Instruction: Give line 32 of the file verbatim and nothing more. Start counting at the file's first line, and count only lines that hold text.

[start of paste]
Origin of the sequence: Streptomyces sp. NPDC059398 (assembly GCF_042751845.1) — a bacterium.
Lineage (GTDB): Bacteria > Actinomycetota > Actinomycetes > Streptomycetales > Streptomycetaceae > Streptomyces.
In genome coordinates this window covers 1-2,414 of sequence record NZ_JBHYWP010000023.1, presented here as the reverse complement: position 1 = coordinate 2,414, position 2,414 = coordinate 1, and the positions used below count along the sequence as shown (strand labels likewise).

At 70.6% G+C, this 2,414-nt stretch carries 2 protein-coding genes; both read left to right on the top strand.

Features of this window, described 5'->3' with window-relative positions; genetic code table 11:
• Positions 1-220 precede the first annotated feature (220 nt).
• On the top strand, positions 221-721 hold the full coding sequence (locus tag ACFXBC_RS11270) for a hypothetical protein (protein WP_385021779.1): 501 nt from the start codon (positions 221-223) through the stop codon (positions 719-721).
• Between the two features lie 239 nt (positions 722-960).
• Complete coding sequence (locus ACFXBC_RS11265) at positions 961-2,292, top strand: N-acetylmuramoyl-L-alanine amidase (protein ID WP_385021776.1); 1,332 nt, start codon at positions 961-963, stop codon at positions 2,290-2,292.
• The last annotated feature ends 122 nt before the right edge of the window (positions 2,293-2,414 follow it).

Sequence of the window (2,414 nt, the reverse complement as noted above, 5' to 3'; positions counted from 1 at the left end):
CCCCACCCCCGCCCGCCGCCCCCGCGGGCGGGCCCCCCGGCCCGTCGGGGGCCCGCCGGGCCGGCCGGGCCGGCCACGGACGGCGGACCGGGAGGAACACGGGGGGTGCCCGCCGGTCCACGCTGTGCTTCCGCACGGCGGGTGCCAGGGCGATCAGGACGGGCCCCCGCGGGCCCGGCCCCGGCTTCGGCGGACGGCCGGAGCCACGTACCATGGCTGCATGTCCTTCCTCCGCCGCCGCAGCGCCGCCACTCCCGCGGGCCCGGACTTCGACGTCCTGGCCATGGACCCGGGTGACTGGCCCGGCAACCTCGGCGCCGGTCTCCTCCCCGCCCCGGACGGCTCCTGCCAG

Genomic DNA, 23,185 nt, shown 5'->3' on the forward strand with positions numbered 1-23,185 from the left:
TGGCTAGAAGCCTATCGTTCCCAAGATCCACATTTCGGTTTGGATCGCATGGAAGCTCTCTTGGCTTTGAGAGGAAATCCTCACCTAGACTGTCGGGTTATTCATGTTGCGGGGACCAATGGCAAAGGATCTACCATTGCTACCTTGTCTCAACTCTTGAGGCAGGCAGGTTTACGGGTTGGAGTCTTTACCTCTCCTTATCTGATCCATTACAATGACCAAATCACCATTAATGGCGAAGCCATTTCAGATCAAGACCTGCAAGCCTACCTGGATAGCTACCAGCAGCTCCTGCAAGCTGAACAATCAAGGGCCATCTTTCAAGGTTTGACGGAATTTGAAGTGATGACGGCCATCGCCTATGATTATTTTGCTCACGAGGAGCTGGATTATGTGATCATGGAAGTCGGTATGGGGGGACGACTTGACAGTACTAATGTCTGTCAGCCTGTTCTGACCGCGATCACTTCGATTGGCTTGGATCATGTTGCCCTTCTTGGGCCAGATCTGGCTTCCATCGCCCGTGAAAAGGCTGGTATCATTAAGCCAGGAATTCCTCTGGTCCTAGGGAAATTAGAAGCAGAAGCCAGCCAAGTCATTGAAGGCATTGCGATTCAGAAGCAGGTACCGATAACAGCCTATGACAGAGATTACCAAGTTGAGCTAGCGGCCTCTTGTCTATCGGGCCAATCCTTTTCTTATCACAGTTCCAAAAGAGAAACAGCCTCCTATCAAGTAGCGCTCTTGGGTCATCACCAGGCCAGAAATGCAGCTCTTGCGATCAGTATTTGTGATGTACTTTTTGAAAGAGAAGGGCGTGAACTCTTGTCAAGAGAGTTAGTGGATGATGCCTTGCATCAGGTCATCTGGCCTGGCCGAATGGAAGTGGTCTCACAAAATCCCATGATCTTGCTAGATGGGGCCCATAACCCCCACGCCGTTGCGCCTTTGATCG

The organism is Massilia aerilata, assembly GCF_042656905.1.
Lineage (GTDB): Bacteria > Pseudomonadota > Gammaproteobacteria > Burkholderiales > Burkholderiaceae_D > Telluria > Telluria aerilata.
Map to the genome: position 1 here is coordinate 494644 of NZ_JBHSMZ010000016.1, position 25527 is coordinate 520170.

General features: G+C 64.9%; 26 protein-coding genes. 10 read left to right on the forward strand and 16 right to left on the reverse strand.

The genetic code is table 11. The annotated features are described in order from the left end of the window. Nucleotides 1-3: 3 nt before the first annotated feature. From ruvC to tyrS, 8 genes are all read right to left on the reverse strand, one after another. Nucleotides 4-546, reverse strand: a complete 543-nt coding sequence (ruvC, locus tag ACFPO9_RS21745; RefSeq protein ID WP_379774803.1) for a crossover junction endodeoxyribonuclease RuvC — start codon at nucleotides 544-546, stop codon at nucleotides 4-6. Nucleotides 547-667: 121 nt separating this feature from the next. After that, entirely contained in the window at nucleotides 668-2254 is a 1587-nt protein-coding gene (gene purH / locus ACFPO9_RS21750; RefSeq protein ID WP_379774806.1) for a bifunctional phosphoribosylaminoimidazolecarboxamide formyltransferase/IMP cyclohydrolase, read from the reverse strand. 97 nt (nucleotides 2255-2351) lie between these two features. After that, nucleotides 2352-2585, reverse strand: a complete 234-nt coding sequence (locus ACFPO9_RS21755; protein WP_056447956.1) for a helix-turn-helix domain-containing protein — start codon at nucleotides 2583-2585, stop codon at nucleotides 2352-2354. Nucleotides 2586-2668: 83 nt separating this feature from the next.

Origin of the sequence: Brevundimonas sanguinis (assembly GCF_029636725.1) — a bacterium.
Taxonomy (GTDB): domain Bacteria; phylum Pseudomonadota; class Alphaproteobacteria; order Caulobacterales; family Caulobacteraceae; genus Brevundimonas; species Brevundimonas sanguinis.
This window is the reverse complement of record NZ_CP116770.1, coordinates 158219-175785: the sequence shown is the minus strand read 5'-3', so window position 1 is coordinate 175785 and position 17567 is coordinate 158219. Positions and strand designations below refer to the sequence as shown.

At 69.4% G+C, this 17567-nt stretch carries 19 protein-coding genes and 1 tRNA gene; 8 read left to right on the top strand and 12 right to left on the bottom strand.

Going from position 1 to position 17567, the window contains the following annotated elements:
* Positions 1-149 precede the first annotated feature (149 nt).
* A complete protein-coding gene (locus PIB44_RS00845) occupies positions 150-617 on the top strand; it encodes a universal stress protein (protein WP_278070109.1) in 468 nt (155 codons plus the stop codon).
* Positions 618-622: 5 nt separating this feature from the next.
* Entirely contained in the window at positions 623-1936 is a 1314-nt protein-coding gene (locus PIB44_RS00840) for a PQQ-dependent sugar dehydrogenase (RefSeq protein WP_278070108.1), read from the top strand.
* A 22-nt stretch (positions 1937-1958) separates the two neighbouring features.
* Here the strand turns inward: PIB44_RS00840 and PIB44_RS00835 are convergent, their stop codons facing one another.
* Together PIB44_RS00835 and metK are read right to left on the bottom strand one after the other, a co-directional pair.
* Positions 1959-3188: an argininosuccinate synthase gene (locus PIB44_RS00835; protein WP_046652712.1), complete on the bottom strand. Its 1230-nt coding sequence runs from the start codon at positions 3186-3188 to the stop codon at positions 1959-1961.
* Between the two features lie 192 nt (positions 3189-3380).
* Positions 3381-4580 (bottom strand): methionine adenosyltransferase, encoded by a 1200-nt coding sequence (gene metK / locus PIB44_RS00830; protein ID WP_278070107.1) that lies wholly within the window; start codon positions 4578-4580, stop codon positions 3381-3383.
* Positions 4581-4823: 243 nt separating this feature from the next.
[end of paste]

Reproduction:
* Positions 1959-3188: an argininosuccinate synthase gene (locus PIB44_RS00835; protein WP_046652712.1), complete on the bottom strand. Its 1230-nt coding sequence runs from the start codon at positions 3186-3188 to the stop codon at positions 1959-1961.